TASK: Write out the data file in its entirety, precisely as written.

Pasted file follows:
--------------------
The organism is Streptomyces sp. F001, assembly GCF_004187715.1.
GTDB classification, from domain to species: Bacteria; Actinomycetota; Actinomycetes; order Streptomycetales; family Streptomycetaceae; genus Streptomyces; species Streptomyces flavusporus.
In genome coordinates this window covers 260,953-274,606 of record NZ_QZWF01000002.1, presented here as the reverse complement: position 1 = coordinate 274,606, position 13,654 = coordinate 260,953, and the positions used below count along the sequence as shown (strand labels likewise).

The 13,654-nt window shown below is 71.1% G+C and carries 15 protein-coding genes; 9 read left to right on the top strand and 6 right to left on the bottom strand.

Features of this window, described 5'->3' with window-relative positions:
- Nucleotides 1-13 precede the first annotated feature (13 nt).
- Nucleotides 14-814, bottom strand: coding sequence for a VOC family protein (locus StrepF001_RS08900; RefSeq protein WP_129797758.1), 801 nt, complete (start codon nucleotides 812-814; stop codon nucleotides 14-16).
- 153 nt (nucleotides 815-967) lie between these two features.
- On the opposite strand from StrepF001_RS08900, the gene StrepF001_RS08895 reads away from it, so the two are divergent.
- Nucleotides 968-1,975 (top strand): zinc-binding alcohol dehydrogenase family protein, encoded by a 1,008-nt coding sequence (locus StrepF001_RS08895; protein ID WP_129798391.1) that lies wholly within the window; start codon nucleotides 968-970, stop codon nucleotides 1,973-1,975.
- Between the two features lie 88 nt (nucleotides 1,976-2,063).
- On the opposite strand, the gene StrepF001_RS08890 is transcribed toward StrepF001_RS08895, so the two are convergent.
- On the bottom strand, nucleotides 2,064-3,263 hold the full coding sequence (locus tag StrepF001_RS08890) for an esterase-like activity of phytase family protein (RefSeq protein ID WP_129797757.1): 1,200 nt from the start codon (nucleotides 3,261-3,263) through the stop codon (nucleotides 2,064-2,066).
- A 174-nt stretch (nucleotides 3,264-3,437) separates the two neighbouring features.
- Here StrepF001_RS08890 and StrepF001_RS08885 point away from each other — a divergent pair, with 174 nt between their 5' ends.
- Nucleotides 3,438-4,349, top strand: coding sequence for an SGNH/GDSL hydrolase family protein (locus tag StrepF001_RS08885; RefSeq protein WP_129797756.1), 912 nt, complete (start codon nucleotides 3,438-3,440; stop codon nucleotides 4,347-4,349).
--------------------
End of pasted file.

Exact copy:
The organism is Streptomyces sp. F001, assembly GCF_004187715.1.
GTDB classification, from domain to species: Bacteria; Actinomycetota; Actinomycetes; order Streptomycetales; family Streptomycetaceae; genus Streptomyces; species Streptomyces flavusporus.
In genome coordinates this window covers 260,953-274,606 of record NZ_QZWF01000002.1, presented here as the reverse complement: position 1 = coordinate 274,606, position 13,654 = coordinate 260,953, and the positions used below count along the sequence as shown (strand labels likewise).

The 13,654-nt window shown below is 71.1% G+C and carries 15 protein-coding genes; 9 read left to right on the top strand and 6 right to left on the bottom strand.

Features of this window, described 5'->3' with window-relative positions:
- Nucleotides 1-13 precede the first annotated feature (13 nt).
- Nucleotides 14-814, bottom strand: coding sequence for a VOC family protein (locus StrepF001_RS08900; RefSeq protein WP_129797758.1), 801 nt, complete (start codon nucleotides 812-814; stop codon nucleotides 14-16).
- 153 nt (nucleotides 815-967) lie between these two features.
- On the opposite strand from StrepF001_RS08900, the gene StrepF001_RS08895 reads away from it, so the two are divergent.
- Nucleotides 968-1,975 (top strand): zinc-binding alcohol dehydrogenase family protein, encoded by a 1,008-nt coding sequence (locus StrepF001_RS08895; protein ID WP_129798391.1) that lies wholly within the window; start codon nucleotides 968-970, stop codon nucleotides 1,973-1,975.
- Between the two features lie 88 nt (nucleotides 1,976-2,063).
- On the opposite strand, the gene StrepF001_RS08890 is transcribed toward StrepF001_RS08895, so the two are convergent.
- On the bottom strand, nucleotides 2,064-3,263 hold the full coding sequence (locus tag StrepF001_RS08890) for an esterase-like activity of phytase family protein (RefSeq protein ID WP_129797757.1): 1,200 nt from the start codon (nucleotides 3,261-3,263) through the stop codon (nucleotides 2,064-2,066).
- A 174-nt stretch (nucleotides 3,264-3,437) separates the two neighbouring features.
- Here StrepF001_RS08890 and StrepF001_RS08885 point away from each other — a divergent pair, with 174 nt between their 5' ends.
- Nucleotides 3,438-4,349, top strand: coding sequence for an SGNH/GDSL hydrolase family protein (locus tag StrepF001_RS08885; RefSeq protein WP_129797756.1), 912 nt, complete (start codon nucleotides 3,438-3,440; stop codon nucleotides 4,347-4,349).